Indeed, the prose is beautiful throughout, as in her description of multi-national multi-ethnic immigrants: “People whose faces and tongues and hearts didn’t necessarily match up.” A poetic passage serves as a summary, of sorts, of the book itself —

Where memory lies:
Between my father’s need to forget, his inability to remember, and my desire to know.
Between the spoken word and the unspeakable truth.
Between sound and pictograph and alphabet.
Between the hither and the farther shore.
Behind the bamboo curtain.
Up the sleeve of the smoking jacket.
In the cracks in the sidewalk and the door in the ceiling and the chink on the fence and the tongue in the water.
In the dirty little crevasses between crisis and opportunity.           

Photographs are integral to this book and form their own narrative, sometimes questioning the text, sometimes expanding on it. The images—a mix of family and historical photos—are uncaptioned, which seems a thoughtful choice here. Without captions, the reader is placed in a position similar to that of the author, and must grapple with the question of what they depict . . . . or flip to the back of the book to consult the photo credits. The final photos in the book—of the author’s father about to depart Hong Kong for “the beautiful country”—are especially moving. Tracking down historical photos, choosing which to use, and obtaining the necessary rights was certainly a major undertaking. Here again, Zhang’s skills as a researcher shine through.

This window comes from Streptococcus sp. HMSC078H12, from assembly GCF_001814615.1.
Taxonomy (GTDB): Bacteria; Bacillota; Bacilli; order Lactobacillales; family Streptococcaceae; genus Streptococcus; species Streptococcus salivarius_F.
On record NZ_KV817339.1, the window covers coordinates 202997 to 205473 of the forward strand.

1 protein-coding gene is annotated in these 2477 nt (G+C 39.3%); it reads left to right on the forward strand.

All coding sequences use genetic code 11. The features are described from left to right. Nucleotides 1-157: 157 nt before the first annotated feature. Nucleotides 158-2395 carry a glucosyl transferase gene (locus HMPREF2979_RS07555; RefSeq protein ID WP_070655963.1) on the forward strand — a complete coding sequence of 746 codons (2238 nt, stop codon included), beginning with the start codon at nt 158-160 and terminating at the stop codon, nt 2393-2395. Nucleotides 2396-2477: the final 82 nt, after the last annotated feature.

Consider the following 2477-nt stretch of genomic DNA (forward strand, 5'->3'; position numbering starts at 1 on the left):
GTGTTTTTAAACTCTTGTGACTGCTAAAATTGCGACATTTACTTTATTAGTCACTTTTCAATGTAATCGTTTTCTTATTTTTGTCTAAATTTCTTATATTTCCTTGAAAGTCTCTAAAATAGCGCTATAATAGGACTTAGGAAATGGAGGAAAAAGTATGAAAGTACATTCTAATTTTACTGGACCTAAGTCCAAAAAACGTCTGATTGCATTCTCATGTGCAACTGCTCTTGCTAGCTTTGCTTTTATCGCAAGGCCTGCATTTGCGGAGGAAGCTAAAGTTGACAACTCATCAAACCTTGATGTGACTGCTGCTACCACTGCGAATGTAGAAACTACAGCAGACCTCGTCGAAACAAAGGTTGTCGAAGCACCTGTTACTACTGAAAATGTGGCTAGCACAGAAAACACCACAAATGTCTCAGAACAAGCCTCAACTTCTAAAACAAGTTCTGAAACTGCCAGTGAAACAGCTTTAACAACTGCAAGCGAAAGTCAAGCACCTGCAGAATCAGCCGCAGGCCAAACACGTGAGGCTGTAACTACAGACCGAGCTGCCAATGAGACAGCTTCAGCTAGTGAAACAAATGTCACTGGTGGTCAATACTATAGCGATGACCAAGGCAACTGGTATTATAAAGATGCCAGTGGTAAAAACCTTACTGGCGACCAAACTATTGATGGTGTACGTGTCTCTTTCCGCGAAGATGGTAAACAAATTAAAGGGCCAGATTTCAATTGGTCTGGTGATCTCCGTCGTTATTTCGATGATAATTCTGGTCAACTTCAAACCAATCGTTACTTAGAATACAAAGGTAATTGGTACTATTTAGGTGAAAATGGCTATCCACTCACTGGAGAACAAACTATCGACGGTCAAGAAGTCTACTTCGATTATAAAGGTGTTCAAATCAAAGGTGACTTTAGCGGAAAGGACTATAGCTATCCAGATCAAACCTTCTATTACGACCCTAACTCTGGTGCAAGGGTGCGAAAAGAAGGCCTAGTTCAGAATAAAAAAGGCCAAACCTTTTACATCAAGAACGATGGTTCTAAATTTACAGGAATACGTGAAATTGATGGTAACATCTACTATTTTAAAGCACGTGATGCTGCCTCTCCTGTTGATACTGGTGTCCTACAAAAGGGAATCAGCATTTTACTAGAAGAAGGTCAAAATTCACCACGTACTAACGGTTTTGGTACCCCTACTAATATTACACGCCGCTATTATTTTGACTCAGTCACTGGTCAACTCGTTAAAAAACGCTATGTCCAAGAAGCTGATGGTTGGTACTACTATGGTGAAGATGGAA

If there is an absence, it is Zhang’s mother. She occupies the margins, offering refreshments as Zhang interviews her father, but her reactions to the book’s revelations go unreported. To be sure, the book is explicitly framed as a father-daughter story, so this is an understandable lacuna.

Accomplice to Memory is beautifully designed (by Chez Bryan Ong) and produced (by Kaya Press), with thoughtful use of white space and graphic elements that complement the narrative. The annotations and photo credits reflect Zhang’s rigorous scholarship and are a model for others to emulate. The use of thumbnail images in the listing of photo credits is especially helpful. The photos themselves would be wonderful to see in a larger size, or in a digitally “zoomable” format, though that was probably not feasible given the constraints of cost and copyright. The relatively small size at which most of the photos are printed (typically about 2” x 3”) does add to the book’s sense of straining to make out the past.

The term “hybrid” is applied mostly to memoirs with more than the usual amount of invention, or to novels with less. Here, though, is a book that realizes the true potential of a hybrid approach as few others do, to be placed on your shelf next to Claudia Rankine’s Don’t Let Me Be Lonely and Kazim Ali’s Silver Road. Its combination of memoir, fiction, history, and photography captures how complex and partial any understanding of a loved one necessarily is. After reading Accomplice to Memory, it will be tempting to view as incomplete any memoir that doesn’t utilize such a multifaceted approach. How else, after all, can we triangulate between memory, fact, and truth?

David DeGusta is a writer and translator, and a reader for the Massachusetts Review.